People often point to Ghana as proof that the military can wipe out a generation of corrupt politicians and their abettors and move on to build a secure future on the bloody foundation. That was then – in the Cold War era – when bullies could easily find a hiding place. The modern day Jerry Rawlings and his lesser cousins, whether in Mauritius, Honduras, or Guinea, will hardly be able to quickly rebuild the productive capacity to lift his country because there are few, if any, countries left that want to work with leaders with blood on their hands or those who are plain scoundrels.

In any case, we have seen from the examples of South Africa during the party crisis that ousted former President Thabo Mbeki, and in Zambia after the unexpected death of former President Levy Mwanawasa, that change – even difficult change – without blood-letting and within a constitutional framework, is possible.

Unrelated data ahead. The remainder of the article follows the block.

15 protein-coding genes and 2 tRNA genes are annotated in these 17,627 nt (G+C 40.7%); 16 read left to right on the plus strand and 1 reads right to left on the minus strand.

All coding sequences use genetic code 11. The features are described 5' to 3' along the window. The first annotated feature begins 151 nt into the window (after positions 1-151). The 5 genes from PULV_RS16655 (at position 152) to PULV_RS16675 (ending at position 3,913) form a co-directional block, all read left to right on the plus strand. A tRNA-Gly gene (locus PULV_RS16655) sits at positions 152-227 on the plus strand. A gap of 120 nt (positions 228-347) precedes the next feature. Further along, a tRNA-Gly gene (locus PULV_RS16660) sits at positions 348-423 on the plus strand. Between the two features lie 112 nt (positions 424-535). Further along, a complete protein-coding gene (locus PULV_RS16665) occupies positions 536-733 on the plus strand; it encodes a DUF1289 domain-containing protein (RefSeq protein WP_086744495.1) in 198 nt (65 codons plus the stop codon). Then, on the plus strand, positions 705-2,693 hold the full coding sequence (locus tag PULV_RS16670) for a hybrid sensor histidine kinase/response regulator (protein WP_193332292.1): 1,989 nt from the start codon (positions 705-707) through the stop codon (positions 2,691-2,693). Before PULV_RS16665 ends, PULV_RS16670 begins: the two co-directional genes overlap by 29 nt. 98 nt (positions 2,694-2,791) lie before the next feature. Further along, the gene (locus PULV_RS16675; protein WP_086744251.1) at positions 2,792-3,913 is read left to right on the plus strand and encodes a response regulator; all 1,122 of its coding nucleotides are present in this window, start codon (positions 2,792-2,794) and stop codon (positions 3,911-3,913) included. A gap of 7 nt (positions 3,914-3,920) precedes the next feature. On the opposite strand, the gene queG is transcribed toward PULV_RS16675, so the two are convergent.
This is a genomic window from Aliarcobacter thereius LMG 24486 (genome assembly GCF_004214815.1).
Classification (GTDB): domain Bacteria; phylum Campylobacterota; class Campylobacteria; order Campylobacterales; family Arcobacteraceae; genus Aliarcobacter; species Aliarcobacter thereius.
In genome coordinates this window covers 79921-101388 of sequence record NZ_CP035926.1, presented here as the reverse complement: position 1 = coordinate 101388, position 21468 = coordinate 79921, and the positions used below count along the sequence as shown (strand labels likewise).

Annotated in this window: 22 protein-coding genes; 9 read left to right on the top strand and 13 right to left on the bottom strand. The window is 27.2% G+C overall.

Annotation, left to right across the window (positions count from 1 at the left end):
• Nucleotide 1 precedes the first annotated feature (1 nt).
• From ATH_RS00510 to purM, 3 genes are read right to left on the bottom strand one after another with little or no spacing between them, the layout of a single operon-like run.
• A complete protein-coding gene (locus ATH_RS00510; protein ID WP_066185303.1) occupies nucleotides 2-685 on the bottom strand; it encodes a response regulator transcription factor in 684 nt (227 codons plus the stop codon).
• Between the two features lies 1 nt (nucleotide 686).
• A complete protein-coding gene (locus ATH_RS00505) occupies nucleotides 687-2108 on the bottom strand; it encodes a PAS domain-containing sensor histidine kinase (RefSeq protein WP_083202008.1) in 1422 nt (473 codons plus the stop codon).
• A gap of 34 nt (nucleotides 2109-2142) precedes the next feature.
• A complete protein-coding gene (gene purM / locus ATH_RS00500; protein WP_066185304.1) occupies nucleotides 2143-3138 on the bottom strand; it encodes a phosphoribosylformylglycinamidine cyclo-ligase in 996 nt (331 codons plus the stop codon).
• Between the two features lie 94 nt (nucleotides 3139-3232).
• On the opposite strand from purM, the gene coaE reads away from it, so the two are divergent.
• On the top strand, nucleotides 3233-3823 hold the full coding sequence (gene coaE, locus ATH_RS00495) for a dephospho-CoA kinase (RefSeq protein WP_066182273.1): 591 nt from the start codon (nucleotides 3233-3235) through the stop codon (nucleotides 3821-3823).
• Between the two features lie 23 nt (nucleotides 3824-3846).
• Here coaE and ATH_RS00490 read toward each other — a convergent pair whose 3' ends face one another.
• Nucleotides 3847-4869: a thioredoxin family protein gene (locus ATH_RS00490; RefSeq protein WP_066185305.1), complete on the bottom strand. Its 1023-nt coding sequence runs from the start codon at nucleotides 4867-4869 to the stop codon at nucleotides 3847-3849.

The challenge is for the civil society, professional groups, and other movements to persist in working an orderly transfer of power. Civil society and the press must remove the veil from the so-called cabal that has resisted the transfer and name them one by one. With former heads of state, chief justices and elder statesmen joining the call for the transfer of power last week, the cabal is increasingly isolated and its days are numbered. As the civil society meets again on Thursday in Lagos this week, I find the words of Lagos lawyer and human rights activist, Femi Falana, on point: “We have to mount a sustained pressure to force these people to follow the constitution. Military rule will be bad for everybody. We have not cleared the mess they left behind, including the collapse of our institutions and the culture of corruption.”

The military top brass must not only acknowledge the “tensions” in its circles, it must fish out those spreading the tension and put them in their place.